is the weakest piece on the board, but don't underestimate their importance. Philidor, the 18th century French chess champion, called pawns the "soul of chess."

Learning the pawn's move is tricky. The pawn is the only piece on the board that does not move backward. A decision to barge ahead with a pawn is final, which is why such precision is required with pawns. On their first move, the pawns can move forward one or two squares. Think of the two square push as the pawn's morning cup! After each pawn has moved, it can only move one square forward at a time.



Either e3 or e4, the morning coffee jump is allowed!
Tip: Most top players serve their pawns morning coffee.
Once the pawn has already moved, it cannot move two squares.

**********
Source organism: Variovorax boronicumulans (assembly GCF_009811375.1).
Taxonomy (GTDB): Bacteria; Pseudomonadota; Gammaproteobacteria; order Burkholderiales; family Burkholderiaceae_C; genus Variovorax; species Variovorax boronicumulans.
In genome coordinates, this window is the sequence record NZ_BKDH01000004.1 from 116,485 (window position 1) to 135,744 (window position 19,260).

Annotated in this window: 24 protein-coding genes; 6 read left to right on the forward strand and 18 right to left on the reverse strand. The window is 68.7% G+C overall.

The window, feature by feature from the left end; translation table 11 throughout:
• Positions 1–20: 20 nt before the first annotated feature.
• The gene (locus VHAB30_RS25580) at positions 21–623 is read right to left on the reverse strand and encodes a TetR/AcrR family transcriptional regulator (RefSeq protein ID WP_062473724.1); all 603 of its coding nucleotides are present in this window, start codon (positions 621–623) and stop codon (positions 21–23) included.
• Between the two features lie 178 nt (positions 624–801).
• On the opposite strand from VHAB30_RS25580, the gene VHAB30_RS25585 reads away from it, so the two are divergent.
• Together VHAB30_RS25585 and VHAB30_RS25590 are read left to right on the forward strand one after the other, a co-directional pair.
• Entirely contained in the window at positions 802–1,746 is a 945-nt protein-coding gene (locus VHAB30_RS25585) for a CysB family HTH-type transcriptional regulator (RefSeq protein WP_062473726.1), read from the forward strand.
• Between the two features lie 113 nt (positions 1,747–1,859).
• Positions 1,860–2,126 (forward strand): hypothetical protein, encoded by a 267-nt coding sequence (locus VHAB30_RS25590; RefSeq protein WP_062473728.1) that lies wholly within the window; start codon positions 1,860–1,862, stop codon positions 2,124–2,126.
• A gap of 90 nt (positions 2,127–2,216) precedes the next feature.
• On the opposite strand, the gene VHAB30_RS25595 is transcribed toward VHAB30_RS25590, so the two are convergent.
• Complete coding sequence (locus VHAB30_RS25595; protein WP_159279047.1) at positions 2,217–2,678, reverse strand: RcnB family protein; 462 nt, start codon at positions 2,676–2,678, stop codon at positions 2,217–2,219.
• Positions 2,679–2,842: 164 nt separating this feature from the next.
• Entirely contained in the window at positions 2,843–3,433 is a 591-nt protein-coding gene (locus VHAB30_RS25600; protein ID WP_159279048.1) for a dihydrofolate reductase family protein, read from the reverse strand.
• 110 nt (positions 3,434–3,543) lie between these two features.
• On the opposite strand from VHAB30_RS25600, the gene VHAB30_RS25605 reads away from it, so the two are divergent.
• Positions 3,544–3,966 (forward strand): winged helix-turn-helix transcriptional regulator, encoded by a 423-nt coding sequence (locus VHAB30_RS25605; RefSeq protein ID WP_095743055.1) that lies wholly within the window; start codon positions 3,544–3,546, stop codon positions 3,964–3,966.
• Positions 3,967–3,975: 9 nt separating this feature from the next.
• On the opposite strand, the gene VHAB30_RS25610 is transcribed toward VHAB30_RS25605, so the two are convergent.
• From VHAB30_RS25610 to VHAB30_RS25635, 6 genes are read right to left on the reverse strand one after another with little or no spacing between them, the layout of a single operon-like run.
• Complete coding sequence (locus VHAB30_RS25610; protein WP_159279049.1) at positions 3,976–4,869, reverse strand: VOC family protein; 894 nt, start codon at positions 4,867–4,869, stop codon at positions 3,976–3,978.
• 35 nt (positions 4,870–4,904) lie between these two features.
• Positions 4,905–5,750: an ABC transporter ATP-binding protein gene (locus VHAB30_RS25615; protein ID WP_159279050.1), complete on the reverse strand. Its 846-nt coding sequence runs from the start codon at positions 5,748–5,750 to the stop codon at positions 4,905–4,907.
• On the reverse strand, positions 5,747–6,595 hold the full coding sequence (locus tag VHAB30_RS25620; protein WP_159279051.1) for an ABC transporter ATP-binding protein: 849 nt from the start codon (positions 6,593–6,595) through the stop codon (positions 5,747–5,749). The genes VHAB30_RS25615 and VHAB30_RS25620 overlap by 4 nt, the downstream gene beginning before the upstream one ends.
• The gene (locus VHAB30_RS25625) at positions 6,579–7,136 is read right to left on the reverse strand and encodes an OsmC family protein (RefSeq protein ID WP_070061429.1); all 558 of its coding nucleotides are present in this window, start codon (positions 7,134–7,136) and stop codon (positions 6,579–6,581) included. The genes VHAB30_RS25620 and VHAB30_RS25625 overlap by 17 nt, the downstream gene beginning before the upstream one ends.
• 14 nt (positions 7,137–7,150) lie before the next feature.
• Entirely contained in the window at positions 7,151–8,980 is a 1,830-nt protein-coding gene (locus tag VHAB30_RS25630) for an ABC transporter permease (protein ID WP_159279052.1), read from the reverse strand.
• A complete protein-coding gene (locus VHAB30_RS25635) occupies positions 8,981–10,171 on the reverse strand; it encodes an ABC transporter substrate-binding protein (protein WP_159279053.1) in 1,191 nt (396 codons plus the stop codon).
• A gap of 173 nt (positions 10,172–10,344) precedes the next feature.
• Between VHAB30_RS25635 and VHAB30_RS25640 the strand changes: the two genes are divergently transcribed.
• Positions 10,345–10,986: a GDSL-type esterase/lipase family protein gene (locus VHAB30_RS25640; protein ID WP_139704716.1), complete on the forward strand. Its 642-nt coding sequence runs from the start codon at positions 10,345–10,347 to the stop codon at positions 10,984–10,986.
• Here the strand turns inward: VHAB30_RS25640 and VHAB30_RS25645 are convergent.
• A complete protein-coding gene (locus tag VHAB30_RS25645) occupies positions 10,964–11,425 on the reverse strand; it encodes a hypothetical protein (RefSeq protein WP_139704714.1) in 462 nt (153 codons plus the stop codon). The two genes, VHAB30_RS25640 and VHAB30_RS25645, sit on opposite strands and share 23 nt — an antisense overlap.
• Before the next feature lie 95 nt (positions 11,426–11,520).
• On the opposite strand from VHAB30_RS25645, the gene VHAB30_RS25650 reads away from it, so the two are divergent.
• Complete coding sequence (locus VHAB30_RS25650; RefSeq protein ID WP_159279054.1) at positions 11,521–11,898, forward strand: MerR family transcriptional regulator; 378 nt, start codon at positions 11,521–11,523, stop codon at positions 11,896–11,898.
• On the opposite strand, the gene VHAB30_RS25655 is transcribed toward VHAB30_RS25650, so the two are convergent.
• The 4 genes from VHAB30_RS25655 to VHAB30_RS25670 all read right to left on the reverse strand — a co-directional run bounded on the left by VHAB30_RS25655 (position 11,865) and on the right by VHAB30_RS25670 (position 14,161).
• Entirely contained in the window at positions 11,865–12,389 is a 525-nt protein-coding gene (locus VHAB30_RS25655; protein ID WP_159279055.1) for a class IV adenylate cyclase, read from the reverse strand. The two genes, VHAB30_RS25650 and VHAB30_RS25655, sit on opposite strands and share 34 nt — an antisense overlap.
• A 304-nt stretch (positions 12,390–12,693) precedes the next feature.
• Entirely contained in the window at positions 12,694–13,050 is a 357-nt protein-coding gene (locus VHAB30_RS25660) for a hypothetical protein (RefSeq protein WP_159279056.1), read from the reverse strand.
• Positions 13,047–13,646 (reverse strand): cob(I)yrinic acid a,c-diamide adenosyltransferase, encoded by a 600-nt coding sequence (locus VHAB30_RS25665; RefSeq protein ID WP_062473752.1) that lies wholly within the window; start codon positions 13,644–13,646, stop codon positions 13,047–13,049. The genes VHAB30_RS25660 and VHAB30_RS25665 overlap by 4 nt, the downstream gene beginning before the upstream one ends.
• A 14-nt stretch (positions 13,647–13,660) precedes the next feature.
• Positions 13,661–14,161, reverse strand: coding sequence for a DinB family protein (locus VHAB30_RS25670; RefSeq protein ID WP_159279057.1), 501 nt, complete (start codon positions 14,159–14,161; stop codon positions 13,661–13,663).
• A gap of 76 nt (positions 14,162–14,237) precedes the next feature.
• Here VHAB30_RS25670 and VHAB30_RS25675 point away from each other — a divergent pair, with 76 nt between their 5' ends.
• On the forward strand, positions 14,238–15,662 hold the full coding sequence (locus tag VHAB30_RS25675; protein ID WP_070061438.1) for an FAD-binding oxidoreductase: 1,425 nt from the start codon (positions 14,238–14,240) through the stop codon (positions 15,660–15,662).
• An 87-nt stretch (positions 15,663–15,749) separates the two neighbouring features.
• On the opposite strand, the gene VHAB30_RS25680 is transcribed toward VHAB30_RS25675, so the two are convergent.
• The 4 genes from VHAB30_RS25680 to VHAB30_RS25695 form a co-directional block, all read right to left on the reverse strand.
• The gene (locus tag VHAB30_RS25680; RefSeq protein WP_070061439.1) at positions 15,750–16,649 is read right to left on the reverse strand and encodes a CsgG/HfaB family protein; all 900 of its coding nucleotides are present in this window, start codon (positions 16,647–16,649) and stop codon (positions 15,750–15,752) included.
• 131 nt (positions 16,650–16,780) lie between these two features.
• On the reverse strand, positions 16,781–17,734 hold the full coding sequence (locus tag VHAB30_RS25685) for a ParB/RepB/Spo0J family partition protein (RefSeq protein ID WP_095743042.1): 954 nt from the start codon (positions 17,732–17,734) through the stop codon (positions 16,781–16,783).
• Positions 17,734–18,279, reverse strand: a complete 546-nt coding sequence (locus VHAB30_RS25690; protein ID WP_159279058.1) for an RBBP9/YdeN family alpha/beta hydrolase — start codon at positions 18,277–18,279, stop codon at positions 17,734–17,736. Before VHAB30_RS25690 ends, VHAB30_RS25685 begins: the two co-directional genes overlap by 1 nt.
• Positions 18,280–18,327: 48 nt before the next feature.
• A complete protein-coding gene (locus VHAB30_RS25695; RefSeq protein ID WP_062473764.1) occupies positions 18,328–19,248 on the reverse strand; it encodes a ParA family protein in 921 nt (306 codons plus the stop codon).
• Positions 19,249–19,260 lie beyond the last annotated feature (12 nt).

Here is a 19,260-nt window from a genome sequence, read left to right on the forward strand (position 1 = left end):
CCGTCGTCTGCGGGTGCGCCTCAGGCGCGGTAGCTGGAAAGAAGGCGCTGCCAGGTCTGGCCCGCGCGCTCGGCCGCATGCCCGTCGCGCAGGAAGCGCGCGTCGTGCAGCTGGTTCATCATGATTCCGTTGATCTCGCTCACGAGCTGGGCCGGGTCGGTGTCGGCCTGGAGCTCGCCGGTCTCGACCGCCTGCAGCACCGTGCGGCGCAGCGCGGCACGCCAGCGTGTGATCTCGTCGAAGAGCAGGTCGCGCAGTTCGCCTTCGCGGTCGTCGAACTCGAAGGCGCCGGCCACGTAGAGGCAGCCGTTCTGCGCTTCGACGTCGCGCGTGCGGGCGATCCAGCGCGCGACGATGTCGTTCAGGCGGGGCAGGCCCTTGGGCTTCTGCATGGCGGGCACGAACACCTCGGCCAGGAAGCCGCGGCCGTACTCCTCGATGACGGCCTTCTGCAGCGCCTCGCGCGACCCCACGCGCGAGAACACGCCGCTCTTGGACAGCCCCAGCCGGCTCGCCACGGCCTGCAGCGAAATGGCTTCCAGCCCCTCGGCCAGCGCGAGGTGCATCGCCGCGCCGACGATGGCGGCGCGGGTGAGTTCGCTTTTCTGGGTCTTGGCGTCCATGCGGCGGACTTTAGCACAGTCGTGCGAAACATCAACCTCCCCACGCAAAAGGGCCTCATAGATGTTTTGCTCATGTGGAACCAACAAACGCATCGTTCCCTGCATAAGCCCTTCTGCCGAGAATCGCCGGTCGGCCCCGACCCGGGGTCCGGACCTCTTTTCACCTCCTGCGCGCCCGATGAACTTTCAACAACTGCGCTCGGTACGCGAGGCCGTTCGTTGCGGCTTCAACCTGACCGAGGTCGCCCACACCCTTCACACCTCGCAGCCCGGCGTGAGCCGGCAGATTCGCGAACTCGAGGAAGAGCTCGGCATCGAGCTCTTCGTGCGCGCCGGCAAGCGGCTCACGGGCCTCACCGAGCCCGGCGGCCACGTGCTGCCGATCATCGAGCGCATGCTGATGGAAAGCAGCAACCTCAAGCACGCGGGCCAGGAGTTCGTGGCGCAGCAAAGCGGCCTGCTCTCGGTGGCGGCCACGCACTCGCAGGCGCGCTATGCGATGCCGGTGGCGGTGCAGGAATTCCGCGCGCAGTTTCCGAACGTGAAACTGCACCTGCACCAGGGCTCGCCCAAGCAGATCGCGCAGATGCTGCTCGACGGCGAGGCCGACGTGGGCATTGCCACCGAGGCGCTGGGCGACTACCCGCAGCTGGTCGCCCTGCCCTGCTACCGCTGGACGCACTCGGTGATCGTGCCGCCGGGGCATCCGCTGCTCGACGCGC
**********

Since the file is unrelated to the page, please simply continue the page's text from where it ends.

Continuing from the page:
The e4 pawn may move to the green square e5 but it cannot have another cup of coffee and move to e6, nor can it move backwards, to e3.
The pawn captures diagonally only. The pawn is the only piece that does not capture in the same way that it moves.

contents/pawnx2.jpg

In Diagram 1, the pawn on e5 can capture the knight on f6. The pawn cannot capture the pawn on e6.
Diagram 2 shows the position after the pawn captures the knight. Now Black can take the f6 pawn with his g7 pawn.

The knight is the trickiest piece to learn. Newcomers to chess often find the knight so hard to remember that they keep the knights in the back row. Such a scorned knight feels sad and depressed. Don't let it happen to yours, because knights are the most special piece in chess. Author-philosophy-grandmaster Jonathan Rowson writes: "They are the curvy pieces that bring a circular aspect to an essentially linear game."